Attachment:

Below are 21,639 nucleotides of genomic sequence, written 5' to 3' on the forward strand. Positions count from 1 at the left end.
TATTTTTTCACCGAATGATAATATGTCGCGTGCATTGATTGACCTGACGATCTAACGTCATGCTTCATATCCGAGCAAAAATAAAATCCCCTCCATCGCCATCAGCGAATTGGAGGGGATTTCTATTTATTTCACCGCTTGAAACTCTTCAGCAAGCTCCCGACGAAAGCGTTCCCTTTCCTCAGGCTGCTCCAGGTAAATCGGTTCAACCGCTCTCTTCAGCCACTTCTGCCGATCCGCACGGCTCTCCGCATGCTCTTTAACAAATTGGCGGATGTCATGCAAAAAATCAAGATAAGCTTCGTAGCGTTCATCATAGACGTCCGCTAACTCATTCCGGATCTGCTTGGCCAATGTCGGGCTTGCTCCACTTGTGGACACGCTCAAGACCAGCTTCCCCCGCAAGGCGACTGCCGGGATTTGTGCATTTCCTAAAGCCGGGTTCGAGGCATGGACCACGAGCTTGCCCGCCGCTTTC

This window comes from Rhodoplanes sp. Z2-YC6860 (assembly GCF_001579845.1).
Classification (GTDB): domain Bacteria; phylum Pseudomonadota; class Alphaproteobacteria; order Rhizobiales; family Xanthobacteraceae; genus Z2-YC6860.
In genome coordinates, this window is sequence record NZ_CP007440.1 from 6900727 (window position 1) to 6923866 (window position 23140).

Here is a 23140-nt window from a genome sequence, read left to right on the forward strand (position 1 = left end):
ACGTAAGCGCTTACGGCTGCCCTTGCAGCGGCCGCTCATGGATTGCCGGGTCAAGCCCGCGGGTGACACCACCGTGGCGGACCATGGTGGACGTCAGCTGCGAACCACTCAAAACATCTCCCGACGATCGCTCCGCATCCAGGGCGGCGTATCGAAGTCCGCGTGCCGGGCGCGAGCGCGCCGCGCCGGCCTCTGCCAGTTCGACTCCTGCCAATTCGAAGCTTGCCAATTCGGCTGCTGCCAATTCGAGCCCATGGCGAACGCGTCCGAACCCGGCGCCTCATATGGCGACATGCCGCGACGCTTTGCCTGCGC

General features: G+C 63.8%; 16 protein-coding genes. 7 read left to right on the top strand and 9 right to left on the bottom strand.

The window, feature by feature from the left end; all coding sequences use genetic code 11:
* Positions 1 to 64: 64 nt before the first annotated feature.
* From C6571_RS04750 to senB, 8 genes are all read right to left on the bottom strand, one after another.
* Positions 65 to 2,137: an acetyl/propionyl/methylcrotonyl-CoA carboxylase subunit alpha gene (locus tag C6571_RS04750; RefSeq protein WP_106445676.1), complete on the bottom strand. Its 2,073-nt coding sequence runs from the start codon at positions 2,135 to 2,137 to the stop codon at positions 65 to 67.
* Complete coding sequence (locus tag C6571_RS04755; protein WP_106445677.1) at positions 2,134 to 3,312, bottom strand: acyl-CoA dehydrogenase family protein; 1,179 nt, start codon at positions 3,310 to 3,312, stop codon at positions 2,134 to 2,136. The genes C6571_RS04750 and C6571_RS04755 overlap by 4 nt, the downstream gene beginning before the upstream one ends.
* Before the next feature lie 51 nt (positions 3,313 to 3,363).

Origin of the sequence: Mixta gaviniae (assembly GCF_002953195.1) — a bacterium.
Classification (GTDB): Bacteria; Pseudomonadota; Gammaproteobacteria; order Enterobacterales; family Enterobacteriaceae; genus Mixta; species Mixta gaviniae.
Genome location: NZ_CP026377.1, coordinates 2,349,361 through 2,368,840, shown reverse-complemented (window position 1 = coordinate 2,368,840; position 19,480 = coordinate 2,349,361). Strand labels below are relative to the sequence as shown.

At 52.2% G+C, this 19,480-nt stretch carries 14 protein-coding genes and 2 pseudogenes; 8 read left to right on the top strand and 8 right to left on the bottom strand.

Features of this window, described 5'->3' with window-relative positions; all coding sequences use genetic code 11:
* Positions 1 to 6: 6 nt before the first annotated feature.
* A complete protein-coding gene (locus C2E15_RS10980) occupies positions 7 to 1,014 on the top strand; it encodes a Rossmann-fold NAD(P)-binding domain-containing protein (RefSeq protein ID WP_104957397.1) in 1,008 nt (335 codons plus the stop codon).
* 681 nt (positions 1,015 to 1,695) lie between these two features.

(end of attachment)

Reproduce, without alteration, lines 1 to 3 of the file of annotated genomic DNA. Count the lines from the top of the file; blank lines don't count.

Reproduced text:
Below are 21,639 nucleotides of genomic sequence, written 5' to 3' on the forward strand. Positions count from 1 at the left end.
TATTTTTTCACCGAATGATAATATGTCGCGTGCATTGATTGACCTGACGATCTAACGTCATGCTTCATATCCGAGCAAAAATAAAATCCCCTCCATCGCCATCAGCGAATTGGAGGGGATTTCTATTTATTTCACCGCTTGAAACTCTTCAGCAAGCTCCCGACGAAAGCGTTCCCTTTCCTCAGGCTGCTCCAGGTAAATCGGTTCAACCGCTCTCTTCAGCCACTTCTGCCGATCCGCACGGCTCTCCGCATGCTCTTTAACAAATTGGCGGATGTCATGCAAAAAATCAAGATAAGCTTCGTAGCGTTCATCATAGACGTCCGCTAACTCATTCCGGATCTGCTTGGCCAATGTCGGGCTTGCTCCACTTGTGGACACGCTCAAGACCAGCTTCCCCCGCAAGGCGACTGCCGGGATTTGTGCATTTCCTAAAGCCGGGTTCGAGGCATGGACCACGAGCTTGCCCGCCGCTTTC

This window comes from Rhodoplanes sp. Z2-YC6860 (assembly GCF_001579845.1).